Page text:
Taxability is another component of tax policy which has always existed, but which tends to become more important as technology and information grow. Most wealth today is information. How, precisely, does government tax information? Which government has the right to tax information? As income becomes electronic, how is that taxed? And how are those increasingly important parts of what most of us would consider "the market" taxed?
Other values also elude taxation. People make huge investments in physical attractiveness and health: Are the returns on those investments taxed? Beauty, health, and life itself are more fundamental values than monetary taxation, and yet as medicine and biology grow more powerful, these may become over time greater parts of any values individuals can acquire. Taxability is largely based upon symbols and components that are increasingly irrelevant to modern life: wages, dividends, real estate, commodities, sales.
Is there a way to fold these different aspects of tax policy and tax reform into a single, simple tax? Yes, if we are willing to accept improvement rather than insist upon perfection. Many of the components of this single tax are straightforward: Income, for all its shortcomings, is the most reasonable type of wealth to tax - if a single tax is the desired outcome. Proportional taxes do not exactly meet the Marxist notion of fairness (our progressive income tax system does), but proportional taxes are what most people seem to believe that we have, and proportional taxes have the marked advantages of crediting no disincentives to creating additional wealth. Proportional tax rates should be adequate to pay the bills, which includes all obligations of the federal government.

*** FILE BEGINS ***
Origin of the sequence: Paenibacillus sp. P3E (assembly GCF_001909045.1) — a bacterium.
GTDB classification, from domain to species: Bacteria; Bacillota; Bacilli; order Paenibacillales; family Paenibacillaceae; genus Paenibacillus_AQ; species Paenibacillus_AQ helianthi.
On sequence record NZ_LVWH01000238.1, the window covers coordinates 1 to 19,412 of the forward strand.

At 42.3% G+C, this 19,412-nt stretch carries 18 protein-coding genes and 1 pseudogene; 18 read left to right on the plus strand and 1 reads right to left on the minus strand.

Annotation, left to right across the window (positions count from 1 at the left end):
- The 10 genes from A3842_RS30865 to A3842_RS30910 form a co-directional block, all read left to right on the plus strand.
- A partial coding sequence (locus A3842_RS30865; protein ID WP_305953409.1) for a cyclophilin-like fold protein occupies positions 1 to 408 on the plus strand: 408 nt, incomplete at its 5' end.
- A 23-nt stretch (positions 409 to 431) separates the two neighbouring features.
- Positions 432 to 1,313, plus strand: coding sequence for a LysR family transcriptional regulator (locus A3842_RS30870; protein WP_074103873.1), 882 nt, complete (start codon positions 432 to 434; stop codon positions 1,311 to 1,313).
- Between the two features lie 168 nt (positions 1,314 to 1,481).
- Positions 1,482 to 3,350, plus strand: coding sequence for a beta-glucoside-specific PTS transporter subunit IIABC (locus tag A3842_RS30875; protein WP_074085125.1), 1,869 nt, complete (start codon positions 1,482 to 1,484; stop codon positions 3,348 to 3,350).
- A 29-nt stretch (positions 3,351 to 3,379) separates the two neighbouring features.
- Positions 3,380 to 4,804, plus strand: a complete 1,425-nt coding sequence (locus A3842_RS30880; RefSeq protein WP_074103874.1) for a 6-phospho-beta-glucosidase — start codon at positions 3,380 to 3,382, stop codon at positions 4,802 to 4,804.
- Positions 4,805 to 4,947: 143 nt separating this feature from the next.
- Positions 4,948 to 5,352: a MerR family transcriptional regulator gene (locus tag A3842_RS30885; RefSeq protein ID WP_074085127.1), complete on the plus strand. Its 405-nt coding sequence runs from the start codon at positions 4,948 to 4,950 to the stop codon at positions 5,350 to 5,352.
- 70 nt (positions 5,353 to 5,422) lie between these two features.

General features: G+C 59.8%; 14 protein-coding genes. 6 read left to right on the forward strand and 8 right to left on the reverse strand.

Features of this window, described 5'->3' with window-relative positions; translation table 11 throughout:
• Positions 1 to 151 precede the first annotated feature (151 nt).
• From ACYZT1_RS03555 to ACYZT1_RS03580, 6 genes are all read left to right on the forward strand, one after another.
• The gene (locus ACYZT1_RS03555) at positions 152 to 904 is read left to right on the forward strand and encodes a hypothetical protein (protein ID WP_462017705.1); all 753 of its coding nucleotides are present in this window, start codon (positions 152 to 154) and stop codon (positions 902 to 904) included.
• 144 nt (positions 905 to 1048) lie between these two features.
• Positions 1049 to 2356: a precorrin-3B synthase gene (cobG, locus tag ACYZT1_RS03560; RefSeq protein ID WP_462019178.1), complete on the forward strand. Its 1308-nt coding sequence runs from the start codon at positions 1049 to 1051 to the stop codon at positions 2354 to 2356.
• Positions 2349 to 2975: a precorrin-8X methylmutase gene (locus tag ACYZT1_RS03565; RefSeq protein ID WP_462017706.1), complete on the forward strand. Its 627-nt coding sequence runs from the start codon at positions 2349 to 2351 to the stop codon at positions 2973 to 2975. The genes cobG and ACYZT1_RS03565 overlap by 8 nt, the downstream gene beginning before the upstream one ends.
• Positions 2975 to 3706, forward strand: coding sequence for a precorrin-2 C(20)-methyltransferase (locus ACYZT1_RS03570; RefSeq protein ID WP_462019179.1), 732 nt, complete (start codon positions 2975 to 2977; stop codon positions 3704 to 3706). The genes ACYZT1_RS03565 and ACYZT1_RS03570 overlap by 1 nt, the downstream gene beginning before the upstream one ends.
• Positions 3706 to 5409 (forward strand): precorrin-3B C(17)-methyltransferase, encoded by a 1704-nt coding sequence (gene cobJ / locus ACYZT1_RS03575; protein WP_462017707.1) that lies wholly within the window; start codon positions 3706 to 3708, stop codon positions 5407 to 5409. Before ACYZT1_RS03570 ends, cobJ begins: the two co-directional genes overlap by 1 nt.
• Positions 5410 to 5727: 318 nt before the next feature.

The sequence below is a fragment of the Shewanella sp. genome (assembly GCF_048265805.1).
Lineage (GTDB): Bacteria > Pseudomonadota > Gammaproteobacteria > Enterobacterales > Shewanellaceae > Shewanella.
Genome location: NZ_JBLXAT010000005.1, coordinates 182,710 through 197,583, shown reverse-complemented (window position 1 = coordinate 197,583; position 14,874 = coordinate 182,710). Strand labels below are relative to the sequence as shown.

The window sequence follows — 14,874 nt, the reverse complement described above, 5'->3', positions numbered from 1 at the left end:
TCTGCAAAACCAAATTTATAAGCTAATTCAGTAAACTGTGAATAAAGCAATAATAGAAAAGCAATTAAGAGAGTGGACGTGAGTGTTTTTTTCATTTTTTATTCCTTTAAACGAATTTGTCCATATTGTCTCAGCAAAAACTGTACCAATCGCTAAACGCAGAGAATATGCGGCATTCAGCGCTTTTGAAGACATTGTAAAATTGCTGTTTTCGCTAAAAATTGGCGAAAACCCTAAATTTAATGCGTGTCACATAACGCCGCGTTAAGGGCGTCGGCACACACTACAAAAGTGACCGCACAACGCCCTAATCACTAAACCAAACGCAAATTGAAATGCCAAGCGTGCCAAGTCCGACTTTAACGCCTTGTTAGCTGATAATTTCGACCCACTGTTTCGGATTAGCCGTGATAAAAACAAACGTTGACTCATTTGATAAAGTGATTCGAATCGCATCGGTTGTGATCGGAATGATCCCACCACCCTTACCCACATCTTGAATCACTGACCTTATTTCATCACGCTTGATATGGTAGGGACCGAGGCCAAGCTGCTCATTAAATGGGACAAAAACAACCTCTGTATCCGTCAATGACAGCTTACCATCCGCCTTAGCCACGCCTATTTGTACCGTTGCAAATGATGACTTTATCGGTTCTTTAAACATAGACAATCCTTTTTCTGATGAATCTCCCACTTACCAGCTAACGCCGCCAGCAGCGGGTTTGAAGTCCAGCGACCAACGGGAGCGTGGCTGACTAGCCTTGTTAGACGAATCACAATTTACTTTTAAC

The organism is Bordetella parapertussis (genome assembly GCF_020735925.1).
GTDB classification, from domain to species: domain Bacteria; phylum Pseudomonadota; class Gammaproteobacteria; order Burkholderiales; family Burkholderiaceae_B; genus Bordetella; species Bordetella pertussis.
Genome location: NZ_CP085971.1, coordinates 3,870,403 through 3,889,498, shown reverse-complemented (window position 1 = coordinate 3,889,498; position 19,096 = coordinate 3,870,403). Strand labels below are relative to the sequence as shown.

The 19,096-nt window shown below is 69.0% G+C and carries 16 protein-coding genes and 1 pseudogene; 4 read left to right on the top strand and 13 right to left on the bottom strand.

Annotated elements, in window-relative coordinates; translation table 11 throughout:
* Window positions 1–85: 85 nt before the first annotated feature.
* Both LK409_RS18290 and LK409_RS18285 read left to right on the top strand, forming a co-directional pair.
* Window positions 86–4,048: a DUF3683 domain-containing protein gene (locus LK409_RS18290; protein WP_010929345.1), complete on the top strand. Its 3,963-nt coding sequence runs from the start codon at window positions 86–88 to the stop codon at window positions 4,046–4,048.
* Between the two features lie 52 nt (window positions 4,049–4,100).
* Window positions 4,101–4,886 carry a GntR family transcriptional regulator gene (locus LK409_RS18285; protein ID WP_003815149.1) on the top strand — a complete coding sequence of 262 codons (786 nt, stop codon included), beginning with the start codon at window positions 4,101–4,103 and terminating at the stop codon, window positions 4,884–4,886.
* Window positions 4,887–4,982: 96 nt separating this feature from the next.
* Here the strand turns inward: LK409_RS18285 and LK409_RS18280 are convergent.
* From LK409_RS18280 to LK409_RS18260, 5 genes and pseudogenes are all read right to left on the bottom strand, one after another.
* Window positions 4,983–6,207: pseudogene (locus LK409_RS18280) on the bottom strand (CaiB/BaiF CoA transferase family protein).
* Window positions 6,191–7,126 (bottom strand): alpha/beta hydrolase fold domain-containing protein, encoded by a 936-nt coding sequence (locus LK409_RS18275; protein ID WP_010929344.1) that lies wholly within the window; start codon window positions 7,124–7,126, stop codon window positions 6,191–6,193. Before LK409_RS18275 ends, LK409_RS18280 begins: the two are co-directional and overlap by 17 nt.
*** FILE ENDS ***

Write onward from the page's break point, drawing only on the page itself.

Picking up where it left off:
The benefits of a single federal flat income tax rate replacing other federal revenue sources are much discussed, but a single, simple tax requires more. It should be extended to cover all expenses of all levels of government, including quasi-governmental assessments by public non-governmental agencies. States should be given the option of repealing all state taxes and receiving a percentage of the overall tax raised by the federal government from that tax, or maintaining their existing tax systems and receiving none of this revenue. The practical political pressure to repeal all state taxes would be irresistible, and those few states that did not quickly do so would face an immediate flight of capital and labor.
The true tax burden of federal, state, and local governments exceed forty
percent, and a flat federal tax to pay for the costs of all government
would produce a "sticker shock" on families dependent on regular
wages and salaries. This apparent loss would be quickly mitigated by a
dramatic reduction in prices for goods and services and a corresponding
increase in income, particularly for the self-employed or those working
for smaller and more flexible businesses.